Chemotherapy

Chemotherapy is a process in which specific drugs designed to attack rapidly dividing cancer cells are introduced into the body by a variety of methods, but most often through the bloodstream. There are new chemotherapy approaches that do not focus just on dividing cells, but upon blocking the function of a particular enzyme within a tumor cell or a special receptor at the surface of the tumor cell.

Most people with esophageal cancer get chemotherapy.

Chemotherapy uses drugs to destroy cancer cells. The drugs for esophageal cancer are usually given through a vein (intravenous). You may have your treatment in a clinic, at the doctor’s office, or at home. Some people need to stay in the hospital for treatment.

Chemotherapy is usually given in cycles. Each cycle has a treatment period followed by a rest period.

The side effects

The side effects depend mainly on which drugs are given and how much. Chemotherapy kills fast-growing cancer cells, but the drug can also harm normal cells that divide rapidly:

  • Blood cells: When chemotherapy lowers the levels of healthy blood cells, you’re more likely to get infections, bruise or bleed easily, and feel very weak and tired. Your health care team will check for low levels of blood cells. If your levels are low, your health care team may stop the chemotherapy for a while or reduce the dose of drug. There also are medicines that can help your body make new blood cells.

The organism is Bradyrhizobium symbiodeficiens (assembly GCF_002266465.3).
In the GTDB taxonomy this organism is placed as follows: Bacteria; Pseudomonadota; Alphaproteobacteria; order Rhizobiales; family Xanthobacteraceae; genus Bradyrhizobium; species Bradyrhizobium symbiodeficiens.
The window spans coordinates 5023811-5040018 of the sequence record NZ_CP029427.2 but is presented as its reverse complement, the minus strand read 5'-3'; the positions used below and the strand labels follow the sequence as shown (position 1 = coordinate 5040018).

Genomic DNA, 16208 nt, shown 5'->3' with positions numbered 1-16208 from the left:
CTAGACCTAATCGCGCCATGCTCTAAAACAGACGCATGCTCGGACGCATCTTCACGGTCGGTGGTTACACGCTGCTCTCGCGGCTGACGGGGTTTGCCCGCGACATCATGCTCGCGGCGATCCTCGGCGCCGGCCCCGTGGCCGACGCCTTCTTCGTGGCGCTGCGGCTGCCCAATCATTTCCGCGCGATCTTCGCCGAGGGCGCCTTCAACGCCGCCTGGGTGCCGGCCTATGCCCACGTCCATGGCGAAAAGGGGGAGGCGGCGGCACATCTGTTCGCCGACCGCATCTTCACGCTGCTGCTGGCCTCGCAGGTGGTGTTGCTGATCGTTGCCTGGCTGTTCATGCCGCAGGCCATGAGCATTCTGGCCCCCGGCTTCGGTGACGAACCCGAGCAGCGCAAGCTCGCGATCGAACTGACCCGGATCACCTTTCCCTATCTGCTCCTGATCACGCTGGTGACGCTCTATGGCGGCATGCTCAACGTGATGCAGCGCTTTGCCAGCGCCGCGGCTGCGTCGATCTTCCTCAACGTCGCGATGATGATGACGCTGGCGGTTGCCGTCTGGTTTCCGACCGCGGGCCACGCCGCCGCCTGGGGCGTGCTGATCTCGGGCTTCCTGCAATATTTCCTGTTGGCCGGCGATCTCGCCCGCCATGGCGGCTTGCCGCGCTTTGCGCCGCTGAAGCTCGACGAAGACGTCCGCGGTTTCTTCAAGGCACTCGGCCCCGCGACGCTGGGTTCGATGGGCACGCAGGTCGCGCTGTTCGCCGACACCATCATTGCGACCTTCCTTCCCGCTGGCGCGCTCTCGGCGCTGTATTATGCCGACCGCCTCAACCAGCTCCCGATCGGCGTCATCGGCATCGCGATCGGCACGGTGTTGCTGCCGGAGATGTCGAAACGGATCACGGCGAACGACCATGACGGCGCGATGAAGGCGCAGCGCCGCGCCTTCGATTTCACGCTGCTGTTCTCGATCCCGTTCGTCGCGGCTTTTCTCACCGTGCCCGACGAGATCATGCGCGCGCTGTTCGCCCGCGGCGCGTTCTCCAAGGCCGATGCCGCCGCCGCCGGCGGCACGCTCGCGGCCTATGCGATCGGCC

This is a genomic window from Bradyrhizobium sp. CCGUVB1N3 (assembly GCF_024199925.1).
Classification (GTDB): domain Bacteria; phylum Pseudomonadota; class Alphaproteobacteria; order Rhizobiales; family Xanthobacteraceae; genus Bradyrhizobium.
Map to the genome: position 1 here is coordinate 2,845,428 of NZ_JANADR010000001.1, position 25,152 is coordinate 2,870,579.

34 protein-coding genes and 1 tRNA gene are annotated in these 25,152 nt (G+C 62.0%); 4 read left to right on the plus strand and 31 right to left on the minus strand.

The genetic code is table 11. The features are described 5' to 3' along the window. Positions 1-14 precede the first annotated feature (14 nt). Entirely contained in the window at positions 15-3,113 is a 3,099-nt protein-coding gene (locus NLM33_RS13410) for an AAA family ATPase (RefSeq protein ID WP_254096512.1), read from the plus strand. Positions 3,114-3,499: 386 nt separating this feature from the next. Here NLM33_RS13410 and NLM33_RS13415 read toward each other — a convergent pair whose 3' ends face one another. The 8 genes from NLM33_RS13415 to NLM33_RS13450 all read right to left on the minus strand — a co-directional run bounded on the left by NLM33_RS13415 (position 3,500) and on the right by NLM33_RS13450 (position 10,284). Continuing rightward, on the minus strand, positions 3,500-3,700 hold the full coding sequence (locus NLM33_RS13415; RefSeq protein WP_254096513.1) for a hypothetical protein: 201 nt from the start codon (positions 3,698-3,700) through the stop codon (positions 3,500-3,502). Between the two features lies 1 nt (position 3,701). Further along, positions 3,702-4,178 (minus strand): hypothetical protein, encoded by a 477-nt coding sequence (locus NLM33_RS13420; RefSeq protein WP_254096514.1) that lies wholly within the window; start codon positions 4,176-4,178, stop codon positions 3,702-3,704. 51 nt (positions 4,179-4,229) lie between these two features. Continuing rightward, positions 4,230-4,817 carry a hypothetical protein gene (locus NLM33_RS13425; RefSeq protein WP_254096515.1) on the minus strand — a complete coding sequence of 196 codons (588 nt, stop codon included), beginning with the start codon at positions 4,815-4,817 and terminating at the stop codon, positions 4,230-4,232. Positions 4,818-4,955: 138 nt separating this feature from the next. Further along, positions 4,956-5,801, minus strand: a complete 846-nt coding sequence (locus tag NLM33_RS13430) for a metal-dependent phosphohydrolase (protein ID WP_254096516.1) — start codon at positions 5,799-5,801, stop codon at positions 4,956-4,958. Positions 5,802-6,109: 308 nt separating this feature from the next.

• Cells in hair roots: Chemotherapy may cause hair loss. If you lose your hair, it will grow back, but it may change in color and texture.
  • Cells that line the digestive tract: Chemotherapy can cause poor appetite, nausea and vomiting, diarrhea, or mouth and lip sores. Your health care team can give you medicines and suggest other ways to help with these problems.

 

Other possible side effects

Include a skin rash, joint pain, tingling or numbness in your hands and feet, hearing problems, or swollen feet or legs. Your health care team can suggest ways to control many of these problems. Most go away when treatment ends. You may find it helpful to read NCI’s booklet Chemotherapy and You.

Source: The Web site of the National Cancer Institute

Last updated: February 1, 2014 at 17:05 pm

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